Residency requirements must be met to obtain legal residence in Colombia. To become a legal resident, applicants must demonstrate proof of income, provide a valid passport, and meet the minimum income requirements.
U.S. citizens must also submit evidence of their legal status in the U.S., such as a permanent resident card, valid U.S. visa, or U.S. passport.
Retiring to Spain is an exciting and rewarding prospect for U.S. citizens. With its rich cultural heritage, vibrant cities, and ravishing landscapes, Spain is an ideal destination for people seeking a peaceful and fulfilling retirement.
The cost of living is also lower than in many European countries, making Spain a great place to enjoy your golden years. A one-bedroom apartment will range between $637 and $783 monthly, bringing the cost of living to just under $1,500 a month.
Health-care costs in Spain are generally lower than in the U.S. and can be accessed through the public health-care system. U.S. citizens must register for health care as soon as they arrive in Spain.
Expat retirees in Spain can qualify for the public health-care system if they stay temporarily in Spain and have an EHIC card. If you plan to become a permanent resident of Spain and participate in public health care, you can register with the Spanish Social Security Department.
To register with Spanish Social Security, you must provide a valid passport or ID, a residency certificate, and proof that your address is registered at the local town hall.
If you don’t qualify for the public health system, you must purchase private health insurance. Private health insurance in Spain costs between $50 and $215 per month.
Tax implications for U.S. citizens retiring to Spain vary depending on the individual’s circumstances. U.S. citizens must report foreign income and assets to the IRS, and any foreign income may be subject to U.S. taxes.
In most cases, you’ll be required to file taxes in Spain and the U.S. If you don’t become a resident of Spain, you’ll be required to file taxes only on income earned in Spain. You must file tax forms for both countries to report income, property, and assets.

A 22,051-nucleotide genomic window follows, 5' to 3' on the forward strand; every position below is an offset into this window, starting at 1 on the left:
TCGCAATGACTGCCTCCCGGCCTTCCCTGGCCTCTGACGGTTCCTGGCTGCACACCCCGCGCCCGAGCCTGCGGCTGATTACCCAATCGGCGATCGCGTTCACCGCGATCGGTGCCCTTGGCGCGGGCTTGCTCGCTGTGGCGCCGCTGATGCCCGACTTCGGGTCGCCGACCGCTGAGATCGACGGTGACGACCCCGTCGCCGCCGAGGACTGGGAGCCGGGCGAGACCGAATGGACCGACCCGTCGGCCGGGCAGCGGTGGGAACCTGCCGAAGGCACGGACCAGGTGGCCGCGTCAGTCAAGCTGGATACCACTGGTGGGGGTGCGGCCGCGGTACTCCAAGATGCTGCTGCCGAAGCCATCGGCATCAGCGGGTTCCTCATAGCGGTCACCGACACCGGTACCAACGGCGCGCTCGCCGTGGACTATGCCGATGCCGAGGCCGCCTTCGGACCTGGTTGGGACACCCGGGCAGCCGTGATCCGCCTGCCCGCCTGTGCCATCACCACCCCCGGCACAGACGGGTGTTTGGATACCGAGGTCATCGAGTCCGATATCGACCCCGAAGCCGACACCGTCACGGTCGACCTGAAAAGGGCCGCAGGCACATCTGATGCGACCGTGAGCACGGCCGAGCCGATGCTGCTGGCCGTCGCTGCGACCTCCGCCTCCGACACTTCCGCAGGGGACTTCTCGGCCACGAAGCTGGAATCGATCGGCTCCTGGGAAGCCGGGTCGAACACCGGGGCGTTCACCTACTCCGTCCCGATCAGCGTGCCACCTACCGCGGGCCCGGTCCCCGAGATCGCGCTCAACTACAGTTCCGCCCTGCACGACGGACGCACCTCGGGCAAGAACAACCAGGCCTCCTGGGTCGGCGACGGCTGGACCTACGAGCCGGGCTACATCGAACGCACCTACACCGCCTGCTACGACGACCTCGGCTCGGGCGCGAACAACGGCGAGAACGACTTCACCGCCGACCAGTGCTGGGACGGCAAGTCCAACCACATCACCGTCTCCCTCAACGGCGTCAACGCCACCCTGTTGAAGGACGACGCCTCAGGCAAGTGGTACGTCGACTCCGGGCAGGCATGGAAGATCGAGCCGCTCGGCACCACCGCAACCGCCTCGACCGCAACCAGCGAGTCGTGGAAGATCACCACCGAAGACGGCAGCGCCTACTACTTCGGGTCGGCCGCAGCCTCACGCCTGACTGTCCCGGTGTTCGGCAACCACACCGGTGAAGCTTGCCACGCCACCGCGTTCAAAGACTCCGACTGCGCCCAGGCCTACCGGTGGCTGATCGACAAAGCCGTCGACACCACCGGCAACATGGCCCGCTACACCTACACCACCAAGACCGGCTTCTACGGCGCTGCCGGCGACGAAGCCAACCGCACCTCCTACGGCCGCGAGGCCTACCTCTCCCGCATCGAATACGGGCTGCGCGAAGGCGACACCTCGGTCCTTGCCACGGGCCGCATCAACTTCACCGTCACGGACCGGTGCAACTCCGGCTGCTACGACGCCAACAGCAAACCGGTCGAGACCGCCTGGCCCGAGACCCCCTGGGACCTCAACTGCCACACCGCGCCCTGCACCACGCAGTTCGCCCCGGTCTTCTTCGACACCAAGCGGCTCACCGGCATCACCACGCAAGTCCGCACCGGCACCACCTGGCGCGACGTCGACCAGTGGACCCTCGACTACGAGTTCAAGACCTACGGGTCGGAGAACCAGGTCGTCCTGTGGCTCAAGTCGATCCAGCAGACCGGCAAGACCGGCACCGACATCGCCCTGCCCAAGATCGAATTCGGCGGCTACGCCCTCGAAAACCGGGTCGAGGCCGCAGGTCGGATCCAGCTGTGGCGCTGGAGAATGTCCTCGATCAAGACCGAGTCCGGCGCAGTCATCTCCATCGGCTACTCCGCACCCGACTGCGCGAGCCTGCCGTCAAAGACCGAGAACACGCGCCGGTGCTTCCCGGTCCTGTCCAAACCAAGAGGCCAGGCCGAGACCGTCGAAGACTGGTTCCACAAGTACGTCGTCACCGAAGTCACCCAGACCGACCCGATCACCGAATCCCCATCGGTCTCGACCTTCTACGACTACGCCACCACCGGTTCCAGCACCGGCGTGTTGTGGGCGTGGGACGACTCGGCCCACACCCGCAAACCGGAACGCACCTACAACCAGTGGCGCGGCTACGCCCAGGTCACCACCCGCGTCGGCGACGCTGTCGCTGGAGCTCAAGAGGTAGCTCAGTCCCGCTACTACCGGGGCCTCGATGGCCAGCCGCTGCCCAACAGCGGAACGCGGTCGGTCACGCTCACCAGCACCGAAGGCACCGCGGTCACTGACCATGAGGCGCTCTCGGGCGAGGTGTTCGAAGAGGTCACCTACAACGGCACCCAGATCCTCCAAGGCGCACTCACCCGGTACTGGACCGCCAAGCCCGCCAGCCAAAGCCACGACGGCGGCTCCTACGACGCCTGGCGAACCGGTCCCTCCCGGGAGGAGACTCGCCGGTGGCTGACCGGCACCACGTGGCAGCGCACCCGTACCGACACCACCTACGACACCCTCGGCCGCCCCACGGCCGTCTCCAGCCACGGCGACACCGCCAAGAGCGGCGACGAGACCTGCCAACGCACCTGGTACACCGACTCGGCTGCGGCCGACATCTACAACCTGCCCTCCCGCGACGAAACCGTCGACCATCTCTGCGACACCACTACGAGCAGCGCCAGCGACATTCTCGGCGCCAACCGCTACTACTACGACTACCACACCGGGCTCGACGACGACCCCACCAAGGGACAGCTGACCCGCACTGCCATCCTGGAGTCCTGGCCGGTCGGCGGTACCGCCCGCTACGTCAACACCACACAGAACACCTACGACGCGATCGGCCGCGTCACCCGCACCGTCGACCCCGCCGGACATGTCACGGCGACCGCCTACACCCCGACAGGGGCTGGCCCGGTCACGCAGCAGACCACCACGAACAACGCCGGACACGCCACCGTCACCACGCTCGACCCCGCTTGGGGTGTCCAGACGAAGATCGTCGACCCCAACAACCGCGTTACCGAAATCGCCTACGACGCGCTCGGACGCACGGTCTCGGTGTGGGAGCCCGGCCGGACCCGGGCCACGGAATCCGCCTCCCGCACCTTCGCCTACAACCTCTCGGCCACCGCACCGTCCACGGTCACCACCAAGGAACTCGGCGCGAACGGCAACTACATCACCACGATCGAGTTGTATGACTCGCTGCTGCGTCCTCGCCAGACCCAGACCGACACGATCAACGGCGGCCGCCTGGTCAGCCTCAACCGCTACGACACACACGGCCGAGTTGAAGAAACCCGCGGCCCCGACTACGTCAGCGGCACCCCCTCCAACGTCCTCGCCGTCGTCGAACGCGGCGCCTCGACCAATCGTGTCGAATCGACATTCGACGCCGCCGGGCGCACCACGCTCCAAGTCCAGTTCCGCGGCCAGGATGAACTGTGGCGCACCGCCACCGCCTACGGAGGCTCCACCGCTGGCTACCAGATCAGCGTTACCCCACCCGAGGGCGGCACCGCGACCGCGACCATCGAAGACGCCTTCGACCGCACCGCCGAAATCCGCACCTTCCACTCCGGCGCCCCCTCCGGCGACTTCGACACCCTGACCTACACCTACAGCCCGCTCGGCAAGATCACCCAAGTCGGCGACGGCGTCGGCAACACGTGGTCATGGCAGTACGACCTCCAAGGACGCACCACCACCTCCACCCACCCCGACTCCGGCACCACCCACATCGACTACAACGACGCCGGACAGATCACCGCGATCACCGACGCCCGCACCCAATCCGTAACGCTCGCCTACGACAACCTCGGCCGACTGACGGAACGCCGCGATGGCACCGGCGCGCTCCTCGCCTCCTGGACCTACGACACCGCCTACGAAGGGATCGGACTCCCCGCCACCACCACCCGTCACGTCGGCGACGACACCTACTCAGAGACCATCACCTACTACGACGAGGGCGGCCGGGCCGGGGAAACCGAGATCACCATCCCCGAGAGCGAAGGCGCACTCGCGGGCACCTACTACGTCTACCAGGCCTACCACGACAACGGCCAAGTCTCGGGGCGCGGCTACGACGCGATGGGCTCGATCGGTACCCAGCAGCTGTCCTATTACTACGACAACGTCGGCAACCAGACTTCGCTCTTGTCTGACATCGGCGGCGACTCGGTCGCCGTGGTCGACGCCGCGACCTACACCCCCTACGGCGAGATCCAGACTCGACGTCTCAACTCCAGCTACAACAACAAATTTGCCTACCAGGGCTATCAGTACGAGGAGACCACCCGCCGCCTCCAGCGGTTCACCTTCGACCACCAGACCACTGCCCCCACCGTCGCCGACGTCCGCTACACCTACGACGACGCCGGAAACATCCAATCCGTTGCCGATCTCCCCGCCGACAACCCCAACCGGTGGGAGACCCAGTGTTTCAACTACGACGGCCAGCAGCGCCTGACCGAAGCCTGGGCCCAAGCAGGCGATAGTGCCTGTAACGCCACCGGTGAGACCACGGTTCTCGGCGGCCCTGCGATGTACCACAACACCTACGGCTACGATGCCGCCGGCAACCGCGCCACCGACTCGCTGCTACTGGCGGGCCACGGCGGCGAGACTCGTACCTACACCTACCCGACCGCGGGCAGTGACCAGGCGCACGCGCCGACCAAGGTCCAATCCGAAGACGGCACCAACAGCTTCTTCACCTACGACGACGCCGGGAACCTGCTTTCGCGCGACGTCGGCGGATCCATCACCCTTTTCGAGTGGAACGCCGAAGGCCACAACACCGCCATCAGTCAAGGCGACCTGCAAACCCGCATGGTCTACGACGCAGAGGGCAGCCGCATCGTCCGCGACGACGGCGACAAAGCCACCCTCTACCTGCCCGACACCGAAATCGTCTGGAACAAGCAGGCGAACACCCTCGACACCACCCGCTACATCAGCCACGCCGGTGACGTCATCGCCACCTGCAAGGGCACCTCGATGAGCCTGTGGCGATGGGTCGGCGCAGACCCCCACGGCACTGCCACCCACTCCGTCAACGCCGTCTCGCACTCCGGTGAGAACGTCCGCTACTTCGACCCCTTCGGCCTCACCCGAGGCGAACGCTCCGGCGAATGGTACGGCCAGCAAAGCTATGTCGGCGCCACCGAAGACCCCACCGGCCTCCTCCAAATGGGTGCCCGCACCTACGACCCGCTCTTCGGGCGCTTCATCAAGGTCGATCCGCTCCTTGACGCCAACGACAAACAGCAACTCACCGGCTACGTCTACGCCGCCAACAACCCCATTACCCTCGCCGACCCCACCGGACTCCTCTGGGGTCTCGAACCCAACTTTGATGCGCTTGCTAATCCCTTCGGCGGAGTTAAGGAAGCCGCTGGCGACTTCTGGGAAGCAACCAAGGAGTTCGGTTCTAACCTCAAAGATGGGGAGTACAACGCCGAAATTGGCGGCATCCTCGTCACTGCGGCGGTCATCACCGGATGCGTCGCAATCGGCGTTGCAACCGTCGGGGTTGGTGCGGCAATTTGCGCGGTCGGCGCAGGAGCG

U.S. citizens wishing to retire to Spain must obtain a long-term residence visa, known as a visa de larga duración-autorización de residencia para extranjeros retirados.
Situated in the heart of the Mediterranean Sea, Malta is one of the most gorgeous places for Americans looking to move abroad.
The cost of living in Malta is very affordable, with one-bedroom apartments costing around $800 per month. Trips to the grocery store are also inexpensive, since items like bread cost only about 35 cents.
Income earned in Malta generally is subject to Maltese taxes, regardless of the individual’s residency status. As a result, Americans retiring in Malta will have to pay taxes on income earned in Malta.
The archipelago can be an ideal retirement destination for people living in the United States who are receiving retirement income and don’t need to be employed to support themselves.
Retiring abroad can provide an excellent opportunity for U.S. citizens to explore a new destination while enjoying a comfortable lifestyle. Potential advantages of retiring abroad include a lower cost of living, improved access to health care, and a more relaxed lifestyle.
Retirees also may benefit from the local culture and enjoy exploring a new destination.
To ensure a successful retirement abroad, it’s essential to thoroughly research the destination, particularly its laws, taxes, and health-care system.
To learn more about stretching your retirement dollar, check out our helpful guides.
Ryan has years of experience researching and testing products that help people successfully age in place. After years of working for various publications such as Boston Magazine and The Believer, he has found his home at The Senior List, writing about all things related to caregiving and senior healthcare.